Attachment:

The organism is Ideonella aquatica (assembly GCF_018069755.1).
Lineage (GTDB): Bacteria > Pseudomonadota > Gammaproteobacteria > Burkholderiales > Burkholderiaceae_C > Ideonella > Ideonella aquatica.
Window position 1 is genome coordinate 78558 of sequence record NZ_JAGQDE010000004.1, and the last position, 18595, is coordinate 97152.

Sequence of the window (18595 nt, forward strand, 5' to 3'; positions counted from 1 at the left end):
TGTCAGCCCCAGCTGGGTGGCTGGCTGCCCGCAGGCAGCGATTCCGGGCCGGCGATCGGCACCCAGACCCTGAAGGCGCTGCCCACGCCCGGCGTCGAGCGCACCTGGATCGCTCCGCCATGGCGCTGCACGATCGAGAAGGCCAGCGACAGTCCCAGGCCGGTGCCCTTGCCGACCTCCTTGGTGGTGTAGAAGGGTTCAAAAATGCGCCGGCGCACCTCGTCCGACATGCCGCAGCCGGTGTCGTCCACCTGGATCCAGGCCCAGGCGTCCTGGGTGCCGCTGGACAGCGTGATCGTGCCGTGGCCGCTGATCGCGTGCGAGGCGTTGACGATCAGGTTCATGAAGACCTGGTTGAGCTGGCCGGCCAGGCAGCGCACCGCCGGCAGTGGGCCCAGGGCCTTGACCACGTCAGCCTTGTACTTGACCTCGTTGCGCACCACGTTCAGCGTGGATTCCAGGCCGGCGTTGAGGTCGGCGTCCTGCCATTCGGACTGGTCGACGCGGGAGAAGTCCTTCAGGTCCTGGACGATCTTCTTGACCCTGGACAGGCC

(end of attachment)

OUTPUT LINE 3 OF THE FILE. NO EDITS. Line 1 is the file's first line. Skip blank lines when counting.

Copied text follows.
Window position 1 is genome coordinate 78558 of sequence record NZ_JAGQDE010000004.1, and the last position, 18595, is coordinate 97152.